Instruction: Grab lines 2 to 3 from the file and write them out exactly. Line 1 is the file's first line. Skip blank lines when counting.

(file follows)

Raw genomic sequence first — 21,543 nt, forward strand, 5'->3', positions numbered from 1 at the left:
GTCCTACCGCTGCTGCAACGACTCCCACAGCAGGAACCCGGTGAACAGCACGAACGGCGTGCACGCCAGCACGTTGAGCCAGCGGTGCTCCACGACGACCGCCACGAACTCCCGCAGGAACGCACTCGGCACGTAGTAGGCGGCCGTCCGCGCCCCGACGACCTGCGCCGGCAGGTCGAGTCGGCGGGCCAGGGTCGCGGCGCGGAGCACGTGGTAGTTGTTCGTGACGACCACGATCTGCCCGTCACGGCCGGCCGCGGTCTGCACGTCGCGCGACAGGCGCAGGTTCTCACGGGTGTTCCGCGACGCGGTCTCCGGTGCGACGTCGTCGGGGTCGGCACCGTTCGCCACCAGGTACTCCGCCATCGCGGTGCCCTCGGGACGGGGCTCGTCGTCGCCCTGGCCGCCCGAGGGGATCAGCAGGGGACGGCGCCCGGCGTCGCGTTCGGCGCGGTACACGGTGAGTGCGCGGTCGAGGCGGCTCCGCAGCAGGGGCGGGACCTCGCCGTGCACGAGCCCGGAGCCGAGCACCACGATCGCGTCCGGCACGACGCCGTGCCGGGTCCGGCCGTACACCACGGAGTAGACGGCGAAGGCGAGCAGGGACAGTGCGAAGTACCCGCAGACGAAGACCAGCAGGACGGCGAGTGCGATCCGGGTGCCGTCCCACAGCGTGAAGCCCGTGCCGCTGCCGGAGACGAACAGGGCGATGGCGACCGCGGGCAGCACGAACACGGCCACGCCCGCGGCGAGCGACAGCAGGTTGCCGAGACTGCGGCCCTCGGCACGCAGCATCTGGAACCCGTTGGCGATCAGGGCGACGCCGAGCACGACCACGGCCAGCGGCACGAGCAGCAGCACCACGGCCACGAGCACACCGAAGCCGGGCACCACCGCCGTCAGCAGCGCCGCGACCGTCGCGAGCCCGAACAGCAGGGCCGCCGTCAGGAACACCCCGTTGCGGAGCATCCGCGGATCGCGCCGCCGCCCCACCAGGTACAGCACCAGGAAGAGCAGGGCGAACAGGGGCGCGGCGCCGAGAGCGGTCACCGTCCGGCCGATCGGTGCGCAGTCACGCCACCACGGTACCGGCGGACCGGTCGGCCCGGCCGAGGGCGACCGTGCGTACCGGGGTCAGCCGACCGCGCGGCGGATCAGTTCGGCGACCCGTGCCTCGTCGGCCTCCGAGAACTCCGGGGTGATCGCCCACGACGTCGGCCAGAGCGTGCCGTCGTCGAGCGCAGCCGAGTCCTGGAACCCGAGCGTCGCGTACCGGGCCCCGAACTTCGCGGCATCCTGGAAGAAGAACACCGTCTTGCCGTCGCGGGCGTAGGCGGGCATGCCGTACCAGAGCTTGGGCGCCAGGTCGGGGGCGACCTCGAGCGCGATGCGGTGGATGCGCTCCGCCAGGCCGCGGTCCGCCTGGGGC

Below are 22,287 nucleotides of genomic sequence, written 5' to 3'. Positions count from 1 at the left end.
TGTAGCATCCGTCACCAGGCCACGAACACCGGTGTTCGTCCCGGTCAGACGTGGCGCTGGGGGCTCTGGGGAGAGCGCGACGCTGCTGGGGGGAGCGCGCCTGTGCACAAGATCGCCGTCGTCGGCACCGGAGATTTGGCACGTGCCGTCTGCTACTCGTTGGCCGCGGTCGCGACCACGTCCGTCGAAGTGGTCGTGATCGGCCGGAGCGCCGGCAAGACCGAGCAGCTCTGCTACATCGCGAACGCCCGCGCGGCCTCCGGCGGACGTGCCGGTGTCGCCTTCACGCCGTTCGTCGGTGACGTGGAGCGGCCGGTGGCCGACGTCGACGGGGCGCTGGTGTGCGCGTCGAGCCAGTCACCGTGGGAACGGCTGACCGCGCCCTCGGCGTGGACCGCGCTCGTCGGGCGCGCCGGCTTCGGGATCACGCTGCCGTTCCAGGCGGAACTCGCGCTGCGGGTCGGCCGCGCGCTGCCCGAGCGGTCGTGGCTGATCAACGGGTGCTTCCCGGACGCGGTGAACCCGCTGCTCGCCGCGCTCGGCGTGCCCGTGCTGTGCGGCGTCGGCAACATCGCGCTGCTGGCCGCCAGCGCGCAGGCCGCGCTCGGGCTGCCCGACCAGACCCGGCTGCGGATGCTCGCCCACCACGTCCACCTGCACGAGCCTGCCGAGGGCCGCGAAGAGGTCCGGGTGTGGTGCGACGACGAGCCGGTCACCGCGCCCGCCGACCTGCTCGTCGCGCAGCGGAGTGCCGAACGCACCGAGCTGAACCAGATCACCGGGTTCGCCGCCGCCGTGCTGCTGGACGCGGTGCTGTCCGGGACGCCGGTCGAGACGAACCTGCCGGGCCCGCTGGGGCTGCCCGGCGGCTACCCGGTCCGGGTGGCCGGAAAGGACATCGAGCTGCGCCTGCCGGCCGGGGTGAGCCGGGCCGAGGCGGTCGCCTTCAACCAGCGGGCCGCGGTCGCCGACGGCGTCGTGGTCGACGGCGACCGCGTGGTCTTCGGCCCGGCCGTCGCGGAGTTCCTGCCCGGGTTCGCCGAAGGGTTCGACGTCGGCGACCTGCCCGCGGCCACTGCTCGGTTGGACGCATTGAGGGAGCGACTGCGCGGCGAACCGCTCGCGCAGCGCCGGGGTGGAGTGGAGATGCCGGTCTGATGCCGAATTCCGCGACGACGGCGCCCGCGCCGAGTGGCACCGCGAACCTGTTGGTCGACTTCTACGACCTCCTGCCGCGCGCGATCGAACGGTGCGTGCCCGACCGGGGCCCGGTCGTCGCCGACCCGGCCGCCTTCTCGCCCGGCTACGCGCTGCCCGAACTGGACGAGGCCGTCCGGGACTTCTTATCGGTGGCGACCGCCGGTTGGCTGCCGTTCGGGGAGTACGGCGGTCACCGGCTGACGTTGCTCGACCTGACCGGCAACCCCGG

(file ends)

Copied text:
GTCCTACCGCTGCTGCAACGACTCCCACAGCAGGAACCCGGTGAACAGCACGAACGGCGTGCACGCCAGCACGTTGAGCCAGCGGTGCTCCACGACGACCGCCACGAACTCCCGCAGGAACGCACTCGGCACGTAGTAGGCGGCCGTCCGCGCCCCGACGACCTGCGCCGGCAGGTCGAGTCGGCGGGCCAGGGTCGCGGCGCGGAGCACGTGGTAGTTGTTCGTGACGACCACGATCTGCCCGTCACGGCCGGCCGCGGTCTGCACGTCGCGCGACAGGCGCAGGTTCTCACGGGTGTTCCGCGACGCGGTCTCCGGTGCGACGTCGTCGGGGTCGGCACCGTTCGCCACCAGGTACTCCGCCATCGCGGTGCCCTCGGGACGGGGCTCGTCGTCGCCCTGGCCGCCCGAGGGGATCAGCAGGGGACGGCGCCCGGCGTCGCGTTCGGCGCGGTACACGGTGAGTGCGCGGTCGAGGCGGCTCCGCAGCAGGGGCGGGACCTCGCCGTGCACGAGCCCGGAGCCGAGCACCACGATCGCGTCCGGCACGACGCCGTGCCGGGTCCGGCCGTACACCACGGAGTAGACGGCGAAGGCGAGCAGGGACAGTGCGAAGTACCCGCAGACGAAGACCAGCAGGACGGCGAGTGCGATCCGGGTGCCGTCCCACAGCGTGAAGCCCGTGCCGCTGCCGGAGACGAACAGGGCGATGGCGACCGCGGGCAGCACGAACACGGCCACGCCCGCGGCGAGCGACAGCAGGTTGCCGAGACTGCGGCCCTCGGCACGCAGCATCTGGAACCCGTTGGCGATCAGGGCGACGCCGAGCACGACCACGGCCAGCGGCACGAGCAGCAGCACCACGGCCACGAGCACACCGAAGCCGGGCACCACCGCCGTCAGCAGCGCCGCGACCGTCGCGAGCCCGAACAGCAGGGCCGCCGTCAGGAACACCCCGTTGCGGAGCATCCGCGGATCGCGCCGCCGCCCCACCAGGTACAGCACCAGGAAGAGCAGGGCGAACAGGGGCGCGGCGCCGAGAGCGGTCACCGTCCGGCCGATCGGTGCGCAGTCACGCCACCACGGTACCGGCGGACCGGTCGGCCCGGCCGAGGGCGACCGTGCGTACCGGGGTCAGCCGACCGCGCGGCGGATCAGTTCGGCGACCCGTGCCTCGTCGGCCTCCGAGAACTCCGGGGTGATCGCCCACGACGTCGGCCAGAGCGTGCCGTCGTCGAGCGCAGCCGAGTCCTGGAACCCGAGCGTCGCGTACCGGGCCCCGAACTTCGCGGCATCCTGGAAGAAGAACACCGTCTTGCCGTCGCGGGCGTAGGCGGGCATGCCGTACCAGAGCTTGGGCGCCAGGTCGGGGGCGACCTCGAGCGCGATGCGGTGGATGCGCTCCGCCAGGCCGCGGTCCGCCTGGGGC

Below are 22,287 nucleotides of genomic sequence, written 5' to 3'. Positions count from 1 at the left end.